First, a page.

Or does it? A big problem I am grappling with as I write this post: at high resistance ranges things get unstable. The resistance from a single PWM setting jumps might around from say 1.5M to 3M.  I figure I have to beef up the RC filter above to improve this, which I will work on in a bit. Stay tuned.

Bits and more bits: Grumble aka Big Dutch Ed from the E-M forum notes that the native analogWrite() Arduino method produces only 8 bit, 256 PWM resolution, and we might want something mo-better. He's right. We could set up 16 bit PWM for the Uno, but it's a tad kludgy, so let's see what else is out there.

I dug around and found the Espressif ESP32. Good news--many vendors make this processor into a sort of Pro Mini on extreme steroids by dropping it on a board, adding a crystal, pins, vreg, etc., the usual Arduino type setup. For those, it seems that the PWM pins work at 15 bit out the box. 

Wait, it gets getter: the ESP32 has 2 independent cores, Bluetooth and WiFi built in (so you could make your audio vac chooch from your cell phone?? Are you kidding me?), and its many dev boards and clone dev boards can be programmed using Arduino IDE. Yes and Yes and Yes.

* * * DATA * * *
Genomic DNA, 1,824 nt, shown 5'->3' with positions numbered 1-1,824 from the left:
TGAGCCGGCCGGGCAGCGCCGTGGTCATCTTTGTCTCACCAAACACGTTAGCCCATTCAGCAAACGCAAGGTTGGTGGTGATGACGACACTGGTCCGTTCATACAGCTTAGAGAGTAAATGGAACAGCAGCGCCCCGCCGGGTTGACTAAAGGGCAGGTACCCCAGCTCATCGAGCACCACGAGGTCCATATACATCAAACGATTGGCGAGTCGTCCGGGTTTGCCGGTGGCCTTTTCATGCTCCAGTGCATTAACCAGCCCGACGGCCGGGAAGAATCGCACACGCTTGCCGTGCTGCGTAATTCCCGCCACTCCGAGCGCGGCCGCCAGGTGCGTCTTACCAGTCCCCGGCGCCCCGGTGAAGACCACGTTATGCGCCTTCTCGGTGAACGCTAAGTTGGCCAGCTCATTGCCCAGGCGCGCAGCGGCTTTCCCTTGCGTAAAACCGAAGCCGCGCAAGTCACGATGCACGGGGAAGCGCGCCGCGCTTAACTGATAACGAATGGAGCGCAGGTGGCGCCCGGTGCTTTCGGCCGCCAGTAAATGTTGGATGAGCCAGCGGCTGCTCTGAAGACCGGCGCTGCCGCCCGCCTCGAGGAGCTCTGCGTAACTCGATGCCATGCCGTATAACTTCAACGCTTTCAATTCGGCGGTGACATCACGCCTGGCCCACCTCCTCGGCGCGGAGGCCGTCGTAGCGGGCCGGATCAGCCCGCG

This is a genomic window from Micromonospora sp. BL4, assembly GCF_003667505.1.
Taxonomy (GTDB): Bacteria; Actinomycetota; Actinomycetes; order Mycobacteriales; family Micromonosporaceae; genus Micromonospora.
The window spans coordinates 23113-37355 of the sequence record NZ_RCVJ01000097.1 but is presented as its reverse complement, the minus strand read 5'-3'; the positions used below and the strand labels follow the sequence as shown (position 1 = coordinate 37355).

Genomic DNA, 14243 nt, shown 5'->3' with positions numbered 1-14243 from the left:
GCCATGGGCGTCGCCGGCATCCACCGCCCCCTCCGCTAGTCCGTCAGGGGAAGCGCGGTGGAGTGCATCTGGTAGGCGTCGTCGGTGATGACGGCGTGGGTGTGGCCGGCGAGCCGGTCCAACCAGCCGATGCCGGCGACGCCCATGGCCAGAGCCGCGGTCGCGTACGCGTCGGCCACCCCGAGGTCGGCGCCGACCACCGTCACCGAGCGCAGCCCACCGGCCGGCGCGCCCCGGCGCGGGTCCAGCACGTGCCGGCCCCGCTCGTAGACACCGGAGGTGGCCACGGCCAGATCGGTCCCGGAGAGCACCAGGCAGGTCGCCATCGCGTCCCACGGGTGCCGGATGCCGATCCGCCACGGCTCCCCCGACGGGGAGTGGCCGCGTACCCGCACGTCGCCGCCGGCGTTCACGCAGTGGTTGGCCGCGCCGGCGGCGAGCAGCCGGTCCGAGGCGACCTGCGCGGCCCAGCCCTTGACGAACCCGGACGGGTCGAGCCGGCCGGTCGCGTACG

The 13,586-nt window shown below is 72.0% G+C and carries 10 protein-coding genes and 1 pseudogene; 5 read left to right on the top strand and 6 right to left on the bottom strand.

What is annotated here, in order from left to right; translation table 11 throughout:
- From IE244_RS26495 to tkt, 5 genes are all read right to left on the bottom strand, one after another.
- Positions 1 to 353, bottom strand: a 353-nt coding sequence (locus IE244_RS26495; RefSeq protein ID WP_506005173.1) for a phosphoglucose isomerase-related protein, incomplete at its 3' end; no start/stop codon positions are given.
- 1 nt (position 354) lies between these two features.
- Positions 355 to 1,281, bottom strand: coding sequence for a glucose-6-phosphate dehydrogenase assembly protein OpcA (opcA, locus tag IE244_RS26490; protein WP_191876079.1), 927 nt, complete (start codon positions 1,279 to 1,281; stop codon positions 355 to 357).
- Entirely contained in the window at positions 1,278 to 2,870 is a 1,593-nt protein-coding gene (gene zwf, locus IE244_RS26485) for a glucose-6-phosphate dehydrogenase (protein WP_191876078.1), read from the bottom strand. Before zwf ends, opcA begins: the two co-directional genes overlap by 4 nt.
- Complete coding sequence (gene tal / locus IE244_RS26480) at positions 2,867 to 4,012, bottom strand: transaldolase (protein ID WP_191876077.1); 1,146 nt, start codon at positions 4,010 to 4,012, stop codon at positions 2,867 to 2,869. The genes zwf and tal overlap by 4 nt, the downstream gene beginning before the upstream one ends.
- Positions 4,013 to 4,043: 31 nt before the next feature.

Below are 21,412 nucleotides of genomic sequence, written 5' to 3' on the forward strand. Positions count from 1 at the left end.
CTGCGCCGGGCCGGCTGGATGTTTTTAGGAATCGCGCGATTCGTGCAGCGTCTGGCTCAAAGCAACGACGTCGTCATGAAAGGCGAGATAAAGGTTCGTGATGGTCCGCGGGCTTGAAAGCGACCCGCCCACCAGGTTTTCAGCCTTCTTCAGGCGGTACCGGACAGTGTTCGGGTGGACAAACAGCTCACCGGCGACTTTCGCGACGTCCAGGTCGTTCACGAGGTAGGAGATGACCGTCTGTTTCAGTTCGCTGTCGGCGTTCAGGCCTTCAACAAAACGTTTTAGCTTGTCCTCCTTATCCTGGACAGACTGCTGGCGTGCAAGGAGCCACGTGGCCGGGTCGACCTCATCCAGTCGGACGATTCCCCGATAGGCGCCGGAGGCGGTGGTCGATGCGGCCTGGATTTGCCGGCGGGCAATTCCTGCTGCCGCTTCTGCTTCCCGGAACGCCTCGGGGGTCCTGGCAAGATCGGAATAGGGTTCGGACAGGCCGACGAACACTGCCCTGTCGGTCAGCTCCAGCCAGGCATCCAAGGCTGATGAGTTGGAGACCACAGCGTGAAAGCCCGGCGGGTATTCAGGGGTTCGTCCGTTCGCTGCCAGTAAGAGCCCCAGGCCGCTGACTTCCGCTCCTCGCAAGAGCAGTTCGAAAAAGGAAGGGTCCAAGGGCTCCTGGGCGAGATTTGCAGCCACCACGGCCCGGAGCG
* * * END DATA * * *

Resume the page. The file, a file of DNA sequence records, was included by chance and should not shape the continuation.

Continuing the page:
And all for maybe $10USD a piece. Holy IOT, Batman! ESP32 is a truly amazing bit of kit, especially at that price. If nothing else, this Arduino + Vactrol road has led me to what looks like an amazing inexpensive microprocessor I didn't know anything about before.

I am going to mess with the ESP32, a lot.

ESP32's. Arduino IDE ready MPU; Amazing power and features at a very, very low price. It reminds me that at our core(s), we human beings are good.


The Auto-table idea:
Final idea: how to speed up creation of the lookup table.

I don't want to have to hand-enter a lookup table each time I use a new vac. I was discussing this project with E-M member (and a neighbor of mine) MVCL and he suggested something more like this:


The idea:

  • Have D3 ouput, at start up, be a PWM duty cycle sweep
  • Capture the output of "Sense" (a voltage divider) at analog input A0
  • Use Ohm's law to compute the lookup table for linearization of LDR1 as the PWM is being swept.
  • Blast that table into on board memory
  • Turn off the table generation mode
  • Use the other analog pins for CV
  • Use the lookup table and go!
  • You could run this routine to re-craft the table at start up which would accommodate things like changes due to environmental factors.
The issue here is that A0 is only 10 bit, but still, it's a better idea than using 2 Arduinos for this. This will require more work and thought, as always, but again, this all sounds doable, and is a much smarter approach than whatever I had rummaging around in my head.

Next up: I bought some ESP32's and need to see about getting the 15 bit PWM working.  If those MPUs work as pulse generator with 15 bit PWM accuracy, I might get to building something that is musical soon.  UPDATE: 12-18-19. ESP32 works great--I followed the vid here to get one going in Arduino-land, using a cheap Amazon ESP32 board, Fedora Linux, and the current version of Arduino IDE--and yes, Andreas Speiss rules.

Many more hours of fun ahead!  Until next time, don't breathe the fumes.

UPDATE: Part II is here.  SPOILER! Nope, couldn't get it to work.